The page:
By Adrian Johansen
In the United States, we have historically struggled to hear the voices of marginalized groups. Segregation, the lack of voting rights for women and minorities, and unfair working conditions are all issues that were solved democratically by listening to everyday people’s problems and addressing them. The more we listen to those who are disenfranchised, undervalued, or altogether invisible to the public eye, the more progress we make as a country and live up to our reputation as the land of the free.
In the last 20 years, America has seen an incredible boom in people who have access to a platform to air their grievances and issues with current policies. The rise of the internet gave birth to the social media services that have changed the way politics work around the world. Now, anyone living anywhere on the planet can express themselves, politically or otherwise, for better or worse.
Social Media in Politics
Whether we like it or not, social media is playing a huge role in American politics. The White House has taken to using Twitter in order to broadcast new and important information to the masses, bringing about questions regarding the first amendment rights of citizens who are blocked by the president after criticizing him. However, it has also provided those critical of the administration an arena in which they are able to reach hundreds of thousands of people in order to spread their message.
The internet and social media platforms have a profound effect on our everyday lives. Social media and the internet at large can change the way we behave by providing a level of anonymity that the outside world cannot match, and it can also change the way that we communicate with each other with 240 character limitations and the ability to block those we feel have unsavory views. There is no denying the impact that the interconnected information age is having on us, but not everything that it does for us is beneficial. The internet is still relatively young and was only politicized recently, so it’s long-term impacts on society have yet to be revealed.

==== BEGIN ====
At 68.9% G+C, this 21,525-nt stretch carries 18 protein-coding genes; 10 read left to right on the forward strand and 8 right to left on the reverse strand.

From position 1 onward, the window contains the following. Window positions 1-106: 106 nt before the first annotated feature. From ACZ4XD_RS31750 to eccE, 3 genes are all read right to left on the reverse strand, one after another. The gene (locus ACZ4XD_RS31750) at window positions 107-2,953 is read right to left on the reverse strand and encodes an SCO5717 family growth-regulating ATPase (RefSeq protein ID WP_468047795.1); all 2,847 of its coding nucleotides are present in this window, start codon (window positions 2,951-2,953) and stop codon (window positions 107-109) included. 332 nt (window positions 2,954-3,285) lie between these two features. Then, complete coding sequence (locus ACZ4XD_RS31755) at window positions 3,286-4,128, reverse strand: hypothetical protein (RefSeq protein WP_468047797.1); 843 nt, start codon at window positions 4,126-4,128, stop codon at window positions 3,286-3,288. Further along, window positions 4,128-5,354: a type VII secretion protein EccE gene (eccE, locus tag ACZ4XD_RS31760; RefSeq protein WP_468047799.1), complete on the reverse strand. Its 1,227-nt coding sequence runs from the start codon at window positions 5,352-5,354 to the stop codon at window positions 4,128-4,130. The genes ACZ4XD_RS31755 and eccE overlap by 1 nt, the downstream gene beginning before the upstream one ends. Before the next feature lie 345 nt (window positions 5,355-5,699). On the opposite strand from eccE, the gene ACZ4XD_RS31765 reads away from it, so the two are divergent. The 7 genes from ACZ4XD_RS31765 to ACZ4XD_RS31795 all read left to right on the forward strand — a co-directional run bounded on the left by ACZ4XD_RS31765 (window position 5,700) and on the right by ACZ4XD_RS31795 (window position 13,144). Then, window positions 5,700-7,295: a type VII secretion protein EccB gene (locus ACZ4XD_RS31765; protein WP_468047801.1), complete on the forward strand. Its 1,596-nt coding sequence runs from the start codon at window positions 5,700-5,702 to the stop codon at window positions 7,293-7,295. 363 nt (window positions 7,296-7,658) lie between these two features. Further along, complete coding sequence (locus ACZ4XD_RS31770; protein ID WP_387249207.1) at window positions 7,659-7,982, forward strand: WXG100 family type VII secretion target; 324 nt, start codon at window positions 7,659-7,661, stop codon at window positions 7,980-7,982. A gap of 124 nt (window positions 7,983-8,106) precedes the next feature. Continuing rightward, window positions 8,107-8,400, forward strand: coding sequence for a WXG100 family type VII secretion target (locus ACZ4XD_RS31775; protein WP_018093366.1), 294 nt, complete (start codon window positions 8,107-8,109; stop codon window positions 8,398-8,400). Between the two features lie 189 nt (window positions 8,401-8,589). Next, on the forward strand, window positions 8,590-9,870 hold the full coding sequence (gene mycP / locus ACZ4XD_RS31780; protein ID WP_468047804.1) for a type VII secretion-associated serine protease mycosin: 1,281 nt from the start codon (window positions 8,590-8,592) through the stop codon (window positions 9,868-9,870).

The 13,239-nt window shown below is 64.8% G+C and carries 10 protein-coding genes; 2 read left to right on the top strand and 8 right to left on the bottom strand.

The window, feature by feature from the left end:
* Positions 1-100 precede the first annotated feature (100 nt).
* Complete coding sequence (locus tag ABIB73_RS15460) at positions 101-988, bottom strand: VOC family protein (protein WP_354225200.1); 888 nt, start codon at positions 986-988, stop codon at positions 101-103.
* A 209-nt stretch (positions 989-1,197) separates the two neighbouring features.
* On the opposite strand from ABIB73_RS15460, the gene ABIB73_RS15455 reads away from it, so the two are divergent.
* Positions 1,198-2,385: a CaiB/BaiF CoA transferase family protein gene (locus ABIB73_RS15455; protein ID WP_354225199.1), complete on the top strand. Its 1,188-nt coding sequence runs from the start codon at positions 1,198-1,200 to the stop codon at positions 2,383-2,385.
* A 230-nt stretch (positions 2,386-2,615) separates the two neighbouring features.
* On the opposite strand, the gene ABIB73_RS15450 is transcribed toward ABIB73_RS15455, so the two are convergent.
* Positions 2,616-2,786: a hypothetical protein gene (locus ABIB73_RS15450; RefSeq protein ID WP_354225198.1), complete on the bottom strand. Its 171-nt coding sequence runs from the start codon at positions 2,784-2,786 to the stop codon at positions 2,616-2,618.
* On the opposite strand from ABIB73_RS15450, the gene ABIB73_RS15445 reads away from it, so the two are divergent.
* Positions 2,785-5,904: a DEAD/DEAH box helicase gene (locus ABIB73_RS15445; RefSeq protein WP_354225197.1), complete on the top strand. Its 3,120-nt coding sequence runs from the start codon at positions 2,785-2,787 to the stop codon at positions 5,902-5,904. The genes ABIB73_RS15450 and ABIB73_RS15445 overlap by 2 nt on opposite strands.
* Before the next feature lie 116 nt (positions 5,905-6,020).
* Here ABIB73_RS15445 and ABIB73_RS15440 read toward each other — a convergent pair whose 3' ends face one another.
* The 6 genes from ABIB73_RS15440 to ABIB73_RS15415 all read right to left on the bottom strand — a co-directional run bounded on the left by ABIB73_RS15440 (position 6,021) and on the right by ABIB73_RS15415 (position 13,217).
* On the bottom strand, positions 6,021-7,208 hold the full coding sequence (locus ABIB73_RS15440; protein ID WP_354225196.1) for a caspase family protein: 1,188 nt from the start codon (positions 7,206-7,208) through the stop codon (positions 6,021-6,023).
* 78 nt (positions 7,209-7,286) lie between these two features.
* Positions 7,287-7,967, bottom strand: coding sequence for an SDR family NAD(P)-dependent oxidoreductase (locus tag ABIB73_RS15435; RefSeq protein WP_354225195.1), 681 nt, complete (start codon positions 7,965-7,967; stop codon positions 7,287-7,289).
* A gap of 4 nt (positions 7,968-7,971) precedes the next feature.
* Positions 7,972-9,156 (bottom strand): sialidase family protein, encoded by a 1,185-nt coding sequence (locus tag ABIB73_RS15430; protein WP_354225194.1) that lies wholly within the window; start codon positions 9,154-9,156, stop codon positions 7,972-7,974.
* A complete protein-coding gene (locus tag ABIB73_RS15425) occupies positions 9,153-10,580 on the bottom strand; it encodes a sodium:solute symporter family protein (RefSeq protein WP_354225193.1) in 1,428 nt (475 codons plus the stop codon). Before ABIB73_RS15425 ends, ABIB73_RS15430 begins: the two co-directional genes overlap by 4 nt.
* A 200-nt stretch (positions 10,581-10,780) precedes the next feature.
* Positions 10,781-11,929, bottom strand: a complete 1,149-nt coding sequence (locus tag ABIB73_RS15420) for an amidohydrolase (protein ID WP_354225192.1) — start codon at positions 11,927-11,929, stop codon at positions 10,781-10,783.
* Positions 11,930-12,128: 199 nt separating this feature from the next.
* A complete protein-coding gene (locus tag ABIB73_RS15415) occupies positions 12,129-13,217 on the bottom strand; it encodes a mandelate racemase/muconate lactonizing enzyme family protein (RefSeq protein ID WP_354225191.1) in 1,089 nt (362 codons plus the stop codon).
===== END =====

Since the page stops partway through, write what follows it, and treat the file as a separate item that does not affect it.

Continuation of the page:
What we do know, however, is that social media has the power to change the views of the masses on any given issue, regardless of facts. The contested and divisive presidential election in 2016 proved as much, sparking an investigation into foreign powers using social media to sway the election. This power that social media has over our decision making does not follow party lines either, as both Democrats and Republicans reported that something they had seen on social media changed their view, either positively or negatively.
There is a brighter light to be seen here, as social activism has never been easier thanks to social media. Platforms like Facebook, Twitter, and Instagram all allow for immediate connection between activists, making the coordination of efforts and planning of protests that much easier. Activists no longer have to stand out on street corners to get their message out into the world because the ability to communicate with the world now sits in their pockets.